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  1. Predictive Marketing Blog /
  2. Intelligent Campaigns

How to Grow Your Reach with a Combination of Paid & Organic Search Marketing

Can brands succeed on search with a purely SEO approach, or do they need SEM to supplement their efforts? Find out when SEO can work on its own, and why SEM can help you reach a small business audience.

A few weeks ago I caught a Twitter argument during a Shoutlet Webinar between Mike Volpe, CMO, Hubspot, webinar speaker Jason Miller, Sr. Manager Content & Social, LinkedIn Marketing Solutions and Jennifer Brown, Senior Manager, Social Media, HSN about the value of paid advertising.

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Volpe believes that organic search can drive 100% of a successful inbound marketing program. Miller asserts that in order for an inbound program to be successful, marketers must bolster organic with paid search. Brown says that it’s a matter of and, not or.

While a fully inbound marketing program works well for some companies–like Hubspot–because their audiences are online and engaged. But for the rest of us, an outbound marketing strategy that consists of both paid and organic is the best way to reach our customers through search.

When and Why SEO Works on Its Own

To succeed on SEO, your brand has to rank highly on Google.

To rank highly on Google (or whichever search engine you choose), you have to own a significant amount content that Google can crawl–tagged pictures, blog articles with lots of relevant keywords, optimized headlines, inbound links, etc.

To create all this crawlable content, you have to build a consistent and strong content program. You also have to have a flexible measurement schedule, as an SEO program takes six months to show results. In addition, if you don’t have a strong social reach that grows steadily to expose your content to new audiences, your content will stop attracting new prospects.

A productive and effective content marketing team doesn’t scale overnight–especially if you don’t have content creators, social amplifiers, and IT-savvy marketers that understand the intricacy of link-building. Through all of their brand channels, Hubspot publishes 10+ blog articles a day–in addition to frequently released ebooks, webinars, and other marketing campaigns. Hubspot earns top Google ranks through volume alone, and few marketing teams have developed as advanced content marketing systems. Until 2013, less than one third of marketing organizations even had formal content strategies.

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As content and SEO are inextricably related, marketers that don’t have a strong content program probably won’t succeed using SEO alone.

The other contingent on which a successful SEO program depends is an engaged audience. Unless your prospects engage with your content, a solely SEO approach may not be worth the time and budget that goes into it.

If your prospects do engage with your content, it can work incredibly well.

When and Why SEM Works on Its Own

For a lot of marketers–particularly those that sell to small businesses–the conditions that lead to successful SEO simply don’t fall into place. Many companies fail at SEO because they don’t have strong content teams, their audiences are disengaged, and they don’t know which keywords and trends for which their target customers search.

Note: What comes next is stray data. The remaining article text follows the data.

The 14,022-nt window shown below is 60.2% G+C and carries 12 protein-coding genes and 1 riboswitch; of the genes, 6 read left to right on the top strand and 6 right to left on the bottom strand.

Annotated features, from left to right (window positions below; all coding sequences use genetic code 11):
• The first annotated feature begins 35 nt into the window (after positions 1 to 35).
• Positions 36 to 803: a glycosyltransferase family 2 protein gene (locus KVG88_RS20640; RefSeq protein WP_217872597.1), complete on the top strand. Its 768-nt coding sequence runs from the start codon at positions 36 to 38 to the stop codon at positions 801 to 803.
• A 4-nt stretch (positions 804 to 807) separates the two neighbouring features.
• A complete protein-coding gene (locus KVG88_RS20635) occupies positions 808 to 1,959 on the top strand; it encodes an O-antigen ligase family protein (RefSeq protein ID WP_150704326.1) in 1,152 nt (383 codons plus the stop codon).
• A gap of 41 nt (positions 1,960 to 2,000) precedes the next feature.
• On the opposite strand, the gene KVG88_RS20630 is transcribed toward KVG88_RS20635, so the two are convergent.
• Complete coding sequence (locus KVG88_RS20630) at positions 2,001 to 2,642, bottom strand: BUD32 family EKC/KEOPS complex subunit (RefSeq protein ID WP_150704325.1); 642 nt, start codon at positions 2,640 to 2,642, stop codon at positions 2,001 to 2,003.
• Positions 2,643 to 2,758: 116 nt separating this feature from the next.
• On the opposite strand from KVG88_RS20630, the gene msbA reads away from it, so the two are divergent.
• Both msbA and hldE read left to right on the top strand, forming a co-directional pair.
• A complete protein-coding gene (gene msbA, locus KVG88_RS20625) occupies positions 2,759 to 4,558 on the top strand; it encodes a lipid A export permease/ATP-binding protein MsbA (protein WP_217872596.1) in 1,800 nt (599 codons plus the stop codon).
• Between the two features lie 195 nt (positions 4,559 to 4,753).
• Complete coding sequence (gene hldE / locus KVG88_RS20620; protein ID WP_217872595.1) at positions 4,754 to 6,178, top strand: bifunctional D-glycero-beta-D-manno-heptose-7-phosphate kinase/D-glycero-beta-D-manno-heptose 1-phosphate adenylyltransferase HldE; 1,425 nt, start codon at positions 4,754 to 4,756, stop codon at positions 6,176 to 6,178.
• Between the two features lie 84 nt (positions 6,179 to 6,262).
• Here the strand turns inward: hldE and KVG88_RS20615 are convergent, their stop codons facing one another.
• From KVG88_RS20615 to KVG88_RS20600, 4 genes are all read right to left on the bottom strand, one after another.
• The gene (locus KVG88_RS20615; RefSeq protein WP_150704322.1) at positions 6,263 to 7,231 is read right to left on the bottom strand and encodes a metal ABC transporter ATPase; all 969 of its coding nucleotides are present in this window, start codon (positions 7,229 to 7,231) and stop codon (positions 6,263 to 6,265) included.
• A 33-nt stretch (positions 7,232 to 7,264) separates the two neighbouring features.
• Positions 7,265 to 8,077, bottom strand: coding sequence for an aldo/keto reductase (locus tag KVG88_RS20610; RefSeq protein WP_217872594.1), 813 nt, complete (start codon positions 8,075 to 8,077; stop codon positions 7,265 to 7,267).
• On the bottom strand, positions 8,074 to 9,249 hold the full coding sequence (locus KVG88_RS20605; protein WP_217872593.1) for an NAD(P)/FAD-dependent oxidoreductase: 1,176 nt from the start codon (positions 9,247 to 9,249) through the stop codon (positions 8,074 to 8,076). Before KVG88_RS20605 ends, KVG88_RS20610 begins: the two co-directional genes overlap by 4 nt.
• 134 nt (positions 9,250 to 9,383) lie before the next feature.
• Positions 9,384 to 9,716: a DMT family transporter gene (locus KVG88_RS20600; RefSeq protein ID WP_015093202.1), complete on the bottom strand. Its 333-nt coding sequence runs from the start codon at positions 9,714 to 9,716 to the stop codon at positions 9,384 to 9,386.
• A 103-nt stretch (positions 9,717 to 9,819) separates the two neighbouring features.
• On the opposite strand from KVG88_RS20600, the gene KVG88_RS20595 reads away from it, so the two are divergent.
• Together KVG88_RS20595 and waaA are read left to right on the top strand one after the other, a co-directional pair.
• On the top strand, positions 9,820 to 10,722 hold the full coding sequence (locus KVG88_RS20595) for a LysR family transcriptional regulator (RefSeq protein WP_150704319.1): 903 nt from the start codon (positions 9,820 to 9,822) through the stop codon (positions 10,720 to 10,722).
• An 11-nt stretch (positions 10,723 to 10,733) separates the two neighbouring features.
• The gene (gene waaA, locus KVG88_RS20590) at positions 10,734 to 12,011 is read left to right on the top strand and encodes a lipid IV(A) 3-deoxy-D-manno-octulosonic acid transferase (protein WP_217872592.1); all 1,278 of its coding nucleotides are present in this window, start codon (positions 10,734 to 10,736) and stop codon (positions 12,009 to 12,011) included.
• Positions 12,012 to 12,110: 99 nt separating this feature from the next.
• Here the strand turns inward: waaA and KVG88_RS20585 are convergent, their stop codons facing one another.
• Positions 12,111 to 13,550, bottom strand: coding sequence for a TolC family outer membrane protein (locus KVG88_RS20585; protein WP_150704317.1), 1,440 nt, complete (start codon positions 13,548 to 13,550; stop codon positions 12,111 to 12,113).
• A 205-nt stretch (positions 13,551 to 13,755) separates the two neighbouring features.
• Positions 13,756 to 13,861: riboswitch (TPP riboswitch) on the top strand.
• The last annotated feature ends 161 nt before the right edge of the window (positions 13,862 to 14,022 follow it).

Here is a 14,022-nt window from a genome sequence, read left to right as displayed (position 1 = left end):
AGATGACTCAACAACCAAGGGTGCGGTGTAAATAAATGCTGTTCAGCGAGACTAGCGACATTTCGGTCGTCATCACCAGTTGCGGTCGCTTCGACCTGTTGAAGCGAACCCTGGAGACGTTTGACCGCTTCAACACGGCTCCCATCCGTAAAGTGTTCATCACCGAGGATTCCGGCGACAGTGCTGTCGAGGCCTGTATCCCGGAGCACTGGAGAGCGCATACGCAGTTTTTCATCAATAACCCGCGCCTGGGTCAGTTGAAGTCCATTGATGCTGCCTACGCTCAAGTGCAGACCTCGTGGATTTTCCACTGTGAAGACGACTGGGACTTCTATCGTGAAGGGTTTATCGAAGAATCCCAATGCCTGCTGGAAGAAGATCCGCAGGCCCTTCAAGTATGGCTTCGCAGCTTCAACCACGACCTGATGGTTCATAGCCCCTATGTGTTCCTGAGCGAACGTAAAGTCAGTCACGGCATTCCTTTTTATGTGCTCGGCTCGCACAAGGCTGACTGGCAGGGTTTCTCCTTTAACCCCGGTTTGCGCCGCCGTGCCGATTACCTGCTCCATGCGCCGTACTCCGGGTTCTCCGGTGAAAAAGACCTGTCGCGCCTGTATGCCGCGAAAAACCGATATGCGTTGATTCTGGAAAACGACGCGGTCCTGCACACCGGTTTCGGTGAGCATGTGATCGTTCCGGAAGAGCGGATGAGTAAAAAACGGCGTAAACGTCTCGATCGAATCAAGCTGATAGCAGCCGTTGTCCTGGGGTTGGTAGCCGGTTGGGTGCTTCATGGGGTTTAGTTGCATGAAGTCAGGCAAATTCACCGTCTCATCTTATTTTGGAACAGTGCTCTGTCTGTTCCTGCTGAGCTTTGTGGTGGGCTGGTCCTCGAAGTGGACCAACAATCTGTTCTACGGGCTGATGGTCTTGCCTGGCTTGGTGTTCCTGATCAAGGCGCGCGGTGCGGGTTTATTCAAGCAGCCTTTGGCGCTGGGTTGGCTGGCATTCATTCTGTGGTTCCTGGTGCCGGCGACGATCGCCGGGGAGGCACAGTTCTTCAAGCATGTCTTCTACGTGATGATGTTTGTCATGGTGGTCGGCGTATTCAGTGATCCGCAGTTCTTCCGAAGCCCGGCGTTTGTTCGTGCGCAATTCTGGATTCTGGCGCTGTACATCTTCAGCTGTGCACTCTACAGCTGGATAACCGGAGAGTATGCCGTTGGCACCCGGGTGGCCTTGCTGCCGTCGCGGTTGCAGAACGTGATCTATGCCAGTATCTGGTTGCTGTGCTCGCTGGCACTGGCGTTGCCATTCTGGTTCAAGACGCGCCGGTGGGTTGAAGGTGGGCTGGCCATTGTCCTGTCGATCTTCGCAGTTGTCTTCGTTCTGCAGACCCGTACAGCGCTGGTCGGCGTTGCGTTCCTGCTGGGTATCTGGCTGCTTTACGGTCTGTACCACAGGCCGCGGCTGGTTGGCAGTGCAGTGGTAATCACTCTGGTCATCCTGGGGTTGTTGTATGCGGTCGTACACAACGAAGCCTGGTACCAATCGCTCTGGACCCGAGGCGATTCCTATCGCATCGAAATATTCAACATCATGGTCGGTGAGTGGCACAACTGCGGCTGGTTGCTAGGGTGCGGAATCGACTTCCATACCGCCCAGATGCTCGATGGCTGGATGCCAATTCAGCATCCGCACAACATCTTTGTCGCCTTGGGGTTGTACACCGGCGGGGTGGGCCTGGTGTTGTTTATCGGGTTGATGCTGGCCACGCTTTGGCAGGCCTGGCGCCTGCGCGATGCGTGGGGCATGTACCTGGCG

Where SEO works best is when marketers have already determined target keywords, SEM can help marketers identify the right keywords. Search ads deliver instantaneous results, and when marketers need to scale online presence in a short amount of time with a small team, an SEM program can help them get off the ground.

In other cases, marketers have very specific revenue goals. Paid search is easily trackable, and can deliver incredibly specific results in a week. Organic search can take over a year to deliver results that tie clearly to revenue goals. However, because paid search involves deep analytics, you have to have numbers-driven people on your team to manage it.

Furthermore, if you have an SEM landing page, people are much more likely to look into what your company does than if you don’t–and it’s a great source of measurable brand exposure.

An organic search program can be incredibly successful, but if you don’t have the resources, a paid search program can be even more effective.

Why Paid and Organic Search Work Better Together

It’s clear that you can make a purely organic or a purely paid search program work alone, but each offers the other a number of advantages that lead to a search program that’s ultimately stronger.

Marketers can track paid ads to determine into which markets their efforts can and should grow, then use SEO tactics to dominate the identified markets.

Paid ads that direct traffic to keyword-rich content can also significantly boost exposure and increase content downloads. Constant audience growth is paramount to organic search success, and if your audience ever becomes stagnant, a paid campaign can expose your brand to new audiences.

Both organic and paid search offer marketers the ability to grow reach and collect leads, and with the exception of the rare few organizations that excel at one alone, the best marketers use a combination of the two to maintain constant prominence in their chosen search engine.

 

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